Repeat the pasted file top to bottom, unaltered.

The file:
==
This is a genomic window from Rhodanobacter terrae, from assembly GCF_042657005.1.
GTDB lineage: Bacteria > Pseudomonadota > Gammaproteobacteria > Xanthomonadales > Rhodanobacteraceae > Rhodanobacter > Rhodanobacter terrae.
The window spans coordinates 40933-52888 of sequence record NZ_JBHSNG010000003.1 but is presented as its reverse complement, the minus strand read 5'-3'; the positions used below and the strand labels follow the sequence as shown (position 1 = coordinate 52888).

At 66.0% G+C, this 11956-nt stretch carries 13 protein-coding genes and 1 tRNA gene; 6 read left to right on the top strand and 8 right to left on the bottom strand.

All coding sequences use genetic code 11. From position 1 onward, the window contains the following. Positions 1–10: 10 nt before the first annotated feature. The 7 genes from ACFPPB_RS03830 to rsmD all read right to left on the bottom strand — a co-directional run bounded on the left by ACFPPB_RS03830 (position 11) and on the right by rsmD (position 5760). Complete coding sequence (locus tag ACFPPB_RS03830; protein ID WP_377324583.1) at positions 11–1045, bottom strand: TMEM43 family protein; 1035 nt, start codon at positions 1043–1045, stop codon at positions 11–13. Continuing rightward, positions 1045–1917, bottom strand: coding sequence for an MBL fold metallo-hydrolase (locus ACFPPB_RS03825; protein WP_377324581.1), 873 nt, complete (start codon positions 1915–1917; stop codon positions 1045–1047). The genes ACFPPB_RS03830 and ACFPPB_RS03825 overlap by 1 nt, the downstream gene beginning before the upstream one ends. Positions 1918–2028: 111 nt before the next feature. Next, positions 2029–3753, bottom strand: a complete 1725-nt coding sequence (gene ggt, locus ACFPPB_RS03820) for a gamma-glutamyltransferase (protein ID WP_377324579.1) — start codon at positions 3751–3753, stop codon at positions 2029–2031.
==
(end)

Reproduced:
This is a genomic window from Rhodanobacter terrae, from assembly GCF_042657005.1.
GTDB lineage: Bacteria > Pseudomonadota > Gammaproteobacteria > Xanthomonadales > Rhodanobacteraceae > Rhodanobacter > Rhodanobacter terrae.
The window spans coordinates 40933-52888 of sequence record NZ_JBHSNG010000003.1 but is presented as its reverse complement, the minus strand read 5'-3'; the positions used below and the strand labels follow the sequence as shown (position 1 = coordinate 52888).

At 66.0% G+C, this 11956-nt stretch carries 13 protein-coding genes and 1 tRNA gene; 6 read left to right on the top strand and 8 right to left on the bottom strand.

All coding sequences use genetic code 11. From position 1 onward, the window contains the following. Positions 1–10: 10 nt before the first annotated feature. The 7 genes from ACFPPB_RS03830 to rsmD all read right to left on the bottom strand — a co-directional run bounded on the left by ACFPPB_RS03830 (position 11) and on the right by rsmD (position 5760). Complete coding sequence (locus tag ACFPPB_RS03830; protein ID WP_377324583.1) at positions 11–1045, bottom strand: TMEM43 family protein; 1035 nt, start codon at positions 1043–1045, stop codon at positions 11–13. Continuing rightward, positions 1045–1917, bottom strand: coding sequence for an MBL fold metallo-hydrolase (locus ACFPPB_RS03825; protein WP_377324581.1), 873 nt, complete (start codon positions 1915–1917; stop codon positions 1045–1047). The genes ACFPPB_RS03830 and ACFPPB_RS03825 overlap by 1 nt, the downstream gene beginning before the upstream one ends. Positions 1918–2028: 111 nt before the next feature. Next, positions 2029–3753, bottom strand: a complete 1725-nt coding sequence (gene ggt, locus ACFPPB_RS03820) for a gamma-glutamyltransferase (protein ID WP_377324579.1) — start codon at positions 3751–3753, stop codon at positions 2029–2031.